15 Feb Using Cognitive Load Effectively to Increase Learning
Argument mapping is a method of presenting arguments as diagrams that aims to make the arguments easier to follow and learn. At Endoxa Learning, we believe that argument mapping is an important way of using students’ cognitive load effectively and maximising learning – and this is backed up by research. If you need a refresher on key terms, read our article on cognitive load theory first.
Reading Arguments as Prose Uses a Lot of Cognitive Load
A geography student might need to learn the scientific argument that humans are causing climate change. This argument would usually be written out as prose (i.e. paragraphs of text), and is a lot of information for the student to take in at once. Prose normally includes additional information apart from the argument, or complicated vocabulary, that add to the extraneous load, making it harder for the student to learn the argument. In addition, element interactivity of argumentative prose is high, since the relationships between different statements may not be obvious in text, requiring students to work out how they fit together to create an argument.
It is important to remember that text in the form of prose is linear, while arguments are usually branched. This means that reading an argument that is written in prose can require switching backward and forward between paragraphs to fully understand the argument. This “attention switching” makes learning slower and less effective since it also increases cognitive load.
So how can we address these problems?
The Solution: Argument Mapping
Argument mapping was developed as a way of reducing the cognitive load involved in learning arguments. In an argument map, the extraneous load is reduced by only including simple statements that are essential to the argument. The student has far less to read to understand the argument.
Furthermore, the relationships between different statements are clearly signified by arrows that connect them, and the diagram is structured non-linearly to make the overall structure of the argument more obvious and eliminate attention-switching.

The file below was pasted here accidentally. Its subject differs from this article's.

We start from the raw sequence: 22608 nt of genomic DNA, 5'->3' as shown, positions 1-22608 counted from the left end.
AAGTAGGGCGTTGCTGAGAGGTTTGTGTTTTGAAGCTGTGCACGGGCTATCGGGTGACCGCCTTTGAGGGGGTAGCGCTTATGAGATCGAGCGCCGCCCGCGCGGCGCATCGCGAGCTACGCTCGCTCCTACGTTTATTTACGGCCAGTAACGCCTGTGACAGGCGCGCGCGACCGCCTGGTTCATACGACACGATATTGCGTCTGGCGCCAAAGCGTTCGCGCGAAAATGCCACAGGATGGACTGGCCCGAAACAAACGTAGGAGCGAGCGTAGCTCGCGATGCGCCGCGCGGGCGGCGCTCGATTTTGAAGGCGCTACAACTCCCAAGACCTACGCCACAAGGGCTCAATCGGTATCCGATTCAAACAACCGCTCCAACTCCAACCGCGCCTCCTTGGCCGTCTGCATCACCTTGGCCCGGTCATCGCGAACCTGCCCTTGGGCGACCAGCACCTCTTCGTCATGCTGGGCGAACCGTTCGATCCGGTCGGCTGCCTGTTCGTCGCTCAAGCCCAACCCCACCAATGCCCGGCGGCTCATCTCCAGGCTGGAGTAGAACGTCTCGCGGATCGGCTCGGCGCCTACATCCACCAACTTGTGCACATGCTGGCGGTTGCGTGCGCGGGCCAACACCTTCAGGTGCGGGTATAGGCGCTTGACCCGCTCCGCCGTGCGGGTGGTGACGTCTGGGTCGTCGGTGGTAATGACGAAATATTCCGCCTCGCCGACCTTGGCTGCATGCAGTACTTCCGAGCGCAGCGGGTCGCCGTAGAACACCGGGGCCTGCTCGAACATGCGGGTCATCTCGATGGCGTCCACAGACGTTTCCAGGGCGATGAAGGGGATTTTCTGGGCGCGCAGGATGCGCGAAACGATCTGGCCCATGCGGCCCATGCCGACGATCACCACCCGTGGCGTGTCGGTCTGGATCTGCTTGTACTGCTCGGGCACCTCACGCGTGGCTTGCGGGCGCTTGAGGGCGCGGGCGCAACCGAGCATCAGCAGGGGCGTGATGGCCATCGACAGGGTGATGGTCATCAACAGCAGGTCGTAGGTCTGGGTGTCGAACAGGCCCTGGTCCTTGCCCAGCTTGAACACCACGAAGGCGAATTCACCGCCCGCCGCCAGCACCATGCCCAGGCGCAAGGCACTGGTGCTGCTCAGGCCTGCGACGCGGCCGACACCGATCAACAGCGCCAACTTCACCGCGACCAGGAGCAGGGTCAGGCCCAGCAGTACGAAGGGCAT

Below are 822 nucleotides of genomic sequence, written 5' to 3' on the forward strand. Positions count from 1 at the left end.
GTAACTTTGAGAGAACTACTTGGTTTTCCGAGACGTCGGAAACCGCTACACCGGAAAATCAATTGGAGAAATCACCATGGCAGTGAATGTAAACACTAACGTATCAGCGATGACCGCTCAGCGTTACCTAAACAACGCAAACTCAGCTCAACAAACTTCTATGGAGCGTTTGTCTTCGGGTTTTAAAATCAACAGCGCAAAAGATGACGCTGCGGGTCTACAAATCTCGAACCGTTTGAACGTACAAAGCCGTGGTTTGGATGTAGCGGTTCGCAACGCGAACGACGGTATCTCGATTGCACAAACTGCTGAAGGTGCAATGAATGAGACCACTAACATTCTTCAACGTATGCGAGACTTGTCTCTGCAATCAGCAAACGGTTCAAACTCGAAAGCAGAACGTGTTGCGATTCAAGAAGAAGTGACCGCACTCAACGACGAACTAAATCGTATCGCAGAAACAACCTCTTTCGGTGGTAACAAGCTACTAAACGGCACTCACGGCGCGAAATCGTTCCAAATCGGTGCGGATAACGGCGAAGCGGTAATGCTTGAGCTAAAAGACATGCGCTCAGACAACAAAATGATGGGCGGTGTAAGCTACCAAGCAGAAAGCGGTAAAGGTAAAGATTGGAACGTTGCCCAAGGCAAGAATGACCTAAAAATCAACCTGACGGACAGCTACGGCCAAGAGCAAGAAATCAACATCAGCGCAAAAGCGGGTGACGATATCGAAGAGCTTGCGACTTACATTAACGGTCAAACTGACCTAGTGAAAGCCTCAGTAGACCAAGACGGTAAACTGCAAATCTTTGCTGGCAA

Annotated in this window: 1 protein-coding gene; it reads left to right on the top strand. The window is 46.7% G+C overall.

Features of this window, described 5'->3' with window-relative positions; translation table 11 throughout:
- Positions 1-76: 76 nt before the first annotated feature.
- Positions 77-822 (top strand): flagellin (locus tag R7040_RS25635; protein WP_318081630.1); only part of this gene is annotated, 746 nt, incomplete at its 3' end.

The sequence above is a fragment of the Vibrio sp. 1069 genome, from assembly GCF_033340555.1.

Argument mapping further reduces the challenge of element interactivity by dividing arguments into individual steps, allowing each step of the argument to be read and learned individually. This follows the isolated-interactive elements effect and helps students to learn complicated arguments without facing cognitive overload.
Figure 1: A simple argument graph, mapping two steps of an argument about climate change
At Endoxa Learning, we call these diagrams ‘argument graphs’; each lesson in our software is based on an argument graph. Endoxa Learning first introduces students to argument steps individually and in order, before showing the entire argument graph.
Let’s look at the example of a student studying the argument that humans are causing climate change. If this argument is completely new to them, trying to immediately get from “humans have increased emissions” to “humans are causing climate change” might not make sense, because they have not developed a schema about the relationship between emissions and climate change. In an argument graph (Figure 1), the student can first focus on the connection between greenhouse gas emissions and the enhanced greenhouse effect. Once they have grasped this connection, they can move onto the relationship between the enhanced greenhouse effect and climate change. This allows the student to learn the argument without experiencing cognitive overload. Written as prose, the connections between these individual concepts would not have been as obvious.
Endoxa Learning uses a limited menu of ‘argument types’ (known as ‘argumentation schemas’ in the literature) which connect premises to conclusions and are models of different kinds of reasoning. Students quickly get used to these (automation), which makes understanding an argument much faster. For example, in our software, there is one argument type for ‘Analogy’, but in prose, there are countless ways in which an analogy can be presented.
As the length and complexity of argumentative prose increases, so do the cognitive load benefits of using an argument graph. Argument graphs for longer arguments will have multiple sections. Students who have had some experience with reading argument graphs can start to skip over individual argument steps and go straight to reading a whole section of the argument graph at a time. The student will have automated the process of reading an argument graph, following the expertise reversal effect. Argument types also make it much easier to spot bad reasoning. Once a student is comfortable with an argument type, they can see what kind of premises are required to reach a given conclusion and vice-versa. This also makes arguments quicker for teachers to check.
Finally, we believe that one of the most beneficial aspects of argument graphs is their ability to save cognitive load on understanding text, so that the student can quickly start to add their own ideas to the argument. By reducing extraneous load, we encourage the student to recall related knowledge using their germane load. The student can make links between the argument graph and this existing knowledge by using our unique edit mode. Our argument graphs don’t just help students to learn arguments. They encourage them to expand on them and to confidently apply their own knowledge to complex academic concepts.
Image from Andrea Piacquadio on Pexels
See our longer article for further explanation and a selection of academic references.